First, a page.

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Original Research

Pandemics and Suicide Rates in Spain: From the Spanish Flu to COVID-19

Sergio Sanz-Gómez, MSca; Adrián Alacreu-Crespo, Profb; Ana Fructuoso, PhDc; María Isabel Perea-González, MSca; Julio Antonio Guija, MDa,d; and Lucas Giner, Prof, MDa

Published: April 17, 2023


Objective: The aim of this study was to examine suicide rates in Spain during the COVID-19 pandemic and the influenza pandemic of 1918–1920.

Methods: Data on deaths by cause for the periods 1910–1925 and 2016–2020 were obtained from the National Statistics Institute of Spain.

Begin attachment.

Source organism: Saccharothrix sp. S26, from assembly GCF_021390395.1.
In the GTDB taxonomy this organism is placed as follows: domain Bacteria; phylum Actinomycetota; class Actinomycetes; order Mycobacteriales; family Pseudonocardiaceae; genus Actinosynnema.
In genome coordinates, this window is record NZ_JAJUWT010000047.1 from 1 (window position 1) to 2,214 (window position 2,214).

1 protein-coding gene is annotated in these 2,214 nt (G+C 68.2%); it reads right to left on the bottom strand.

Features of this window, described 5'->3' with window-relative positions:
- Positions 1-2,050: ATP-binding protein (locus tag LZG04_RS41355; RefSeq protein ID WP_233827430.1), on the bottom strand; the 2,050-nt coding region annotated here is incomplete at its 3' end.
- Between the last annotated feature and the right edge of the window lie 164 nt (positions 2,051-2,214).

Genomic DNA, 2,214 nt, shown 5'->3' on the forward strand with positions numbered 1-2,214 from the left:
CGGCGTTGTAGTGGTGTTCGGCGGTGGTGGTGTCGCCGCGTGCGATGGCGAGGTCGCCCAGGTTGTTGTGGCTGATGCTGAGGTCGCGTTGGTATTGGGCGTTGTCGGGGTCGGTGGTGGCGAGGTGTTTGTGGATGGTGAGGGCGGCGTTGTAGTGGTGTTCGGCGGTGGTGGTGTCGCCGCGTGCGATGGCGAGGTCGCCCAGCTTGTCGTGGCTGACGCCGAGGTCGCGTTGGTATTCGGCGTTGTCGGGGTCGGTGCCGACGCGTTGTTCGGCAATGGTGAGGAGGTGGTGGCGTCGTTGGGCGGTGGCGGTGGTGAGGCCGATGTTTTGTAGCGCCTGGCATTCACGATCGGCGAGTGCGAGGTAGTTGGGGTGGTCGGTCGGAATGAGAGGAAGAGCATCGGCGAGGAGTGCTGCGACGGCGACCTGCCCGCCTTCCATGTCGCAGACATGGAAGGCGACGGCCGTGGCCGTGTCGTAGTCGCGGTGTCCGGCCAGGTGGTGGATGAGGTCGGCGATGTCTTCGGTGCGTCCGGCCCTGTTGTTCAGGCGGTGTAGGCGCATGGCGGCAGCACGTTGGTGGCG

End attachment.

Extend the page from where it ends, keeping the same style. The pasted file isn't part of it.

Results: During the Spanish influenza pandemic, a peak of deaths in 1918 due to influenza, acute bronchitis, pneumonia, and other respiratory diseases coincided with an increase in suicides (from 5.9 in 1917 to 6.6 per 100,000 population in 1918). The pattern was repeated in the COVID-19 pandemic during 2020, with an increase in suicides from 7.8 in 2019 to 8.3 per 100,000 population in 2020. In both cases, the male:female suicide ratio was reduced in similar proportion, with a higher net increase in the number of suicides among males but a higher percentage increase among females.

Conclusions: Albeit limited, there is evidence that the pandemics may have affected suicide rates. However, the effect was most likely due to precipitation of different diathesis-stressor factors in each setting, given the different historical contexts.

Volume: 84

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